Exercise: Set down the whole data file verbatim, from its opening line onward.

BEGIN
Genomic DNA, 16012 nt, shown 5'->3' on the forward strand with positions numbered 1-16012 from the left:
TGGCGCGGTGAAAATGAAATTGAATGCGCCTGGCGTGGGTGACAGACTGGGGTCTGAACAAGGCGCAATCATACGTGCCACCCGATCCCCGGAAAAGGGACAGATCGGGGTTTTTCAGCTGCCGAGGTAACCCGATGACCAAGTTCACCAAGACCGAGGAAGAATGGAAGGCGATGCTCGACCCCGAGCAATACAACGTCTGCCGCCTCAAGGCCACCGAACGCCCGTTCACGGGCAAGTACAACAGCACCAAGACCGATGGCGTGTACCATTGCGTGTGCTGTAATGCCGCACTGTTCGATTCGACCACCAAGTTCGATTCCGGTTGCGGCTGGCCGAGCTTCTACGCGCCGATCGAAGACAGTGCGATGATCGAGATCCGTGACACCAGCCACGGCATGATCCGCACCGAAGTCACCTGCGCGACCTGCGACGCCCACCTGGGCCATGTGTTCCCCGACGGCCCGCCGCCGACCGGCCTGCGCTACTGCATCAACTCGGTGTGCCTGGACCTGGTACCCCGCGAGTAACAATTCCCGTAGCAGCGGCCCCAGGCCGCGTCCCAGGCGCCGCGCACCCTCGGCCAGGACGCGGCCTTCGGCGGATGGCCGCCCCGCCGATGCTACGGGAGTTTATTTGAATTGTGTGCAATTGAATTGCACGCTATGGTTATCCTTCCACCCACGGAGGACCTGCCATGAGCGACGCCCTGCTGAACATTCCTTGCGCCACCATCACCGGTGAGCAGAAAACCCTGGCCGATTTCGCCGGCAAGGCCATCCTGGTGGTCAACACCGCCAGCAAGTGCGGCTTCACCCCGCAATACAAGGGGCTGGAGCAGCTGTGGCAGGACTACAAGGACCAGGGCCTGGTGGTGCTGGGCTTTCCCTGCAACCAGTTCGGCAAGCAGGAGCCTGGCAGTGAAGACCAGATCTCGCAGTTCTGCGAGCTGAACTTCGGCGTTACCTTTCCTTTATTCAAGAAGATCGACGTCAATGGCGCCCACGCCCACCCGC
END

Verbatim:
Genomic DNA, 16012 nt, shown 5'->3' on the forward strand with positions numbered 1-16012 from the left:
TGGCGCGGTGAAAATGAAATTGAATGCGCCTGGCGTGGGTGACAGACTGGGGTCTGAACAAGGCGCAATCATACGTGCCACCCGATCCCCGGAAAAGGGACAGATCGGGGTTTTTCAGCTGCCGAGGTAACCCGATGACCAAGTTCACCAAGACCGAGGAAGAATGGAAGGCGATGCTCGACCCCGAGCAATACAACGTCTGCCGCCTCAAGGCCACCGAACGCCCGTTCACGGGCAAGTACAACAGCACCAAGACCGATGGCGTGTACCATTGCGTGTGCTGTAATGCCGCACTGTTCGATTCGACCACCAAGTTCGATTCCGGTTGCGGCTGGCCGAGCTTCTACGCGCCGATCGAAGACAGTGCGATGATCGAGATCCGTGACACCAGCCACGGCATGATCCGCACCGAAGTCACCTGCGCGACCTGCGACGCCCACCTGGGCCATGTGTTCCCCGACGGCCCGCCGCCGACCGGCCTGCGCTACTGCATCAACTCGGTGTGCCTGGACCTGGTACCCCGCGAGTAACAATTCCCGTAGCAGCGGCCCCAGGCCGCGTCCCAGGCGCCGCGCACCCTCGGCCAGGACGCGGCCTTCGGCGGATGGCCGCCCCGCCGATGCTACGGGAGTTTATTTGAATTGTGTGCAATTGAATTGCACGCTATGGTTATCCTTCCACCCACGGAGGACCTGCCATGAGCGACGCCCTGCTGAACATTCCTTGCGCCACCATCACCGGTGAGCAGAAAACCCTGGCCGATTTCGCCGGCAAGGCCATCCTGGTGGTCAACACCGCCAGCAAGTGCGGCTTCACCCCGCAATACAAGGGGCTGGAGCAGCTGTGGCAGGACTACAAGGACCAGGGCCTGGTGGTGCTGGGCTTTCCCTGCAACCAGTTCGGCAAGCAGGAGCCTGGCAGTGAAGACCAGATCTCGCAGTTCTGCGAGCTGAACTTCGGCGTTACCTTTCCTTTATTCAAGAAGATCGACGTCAATGGCGCCCACGCCCACCCGC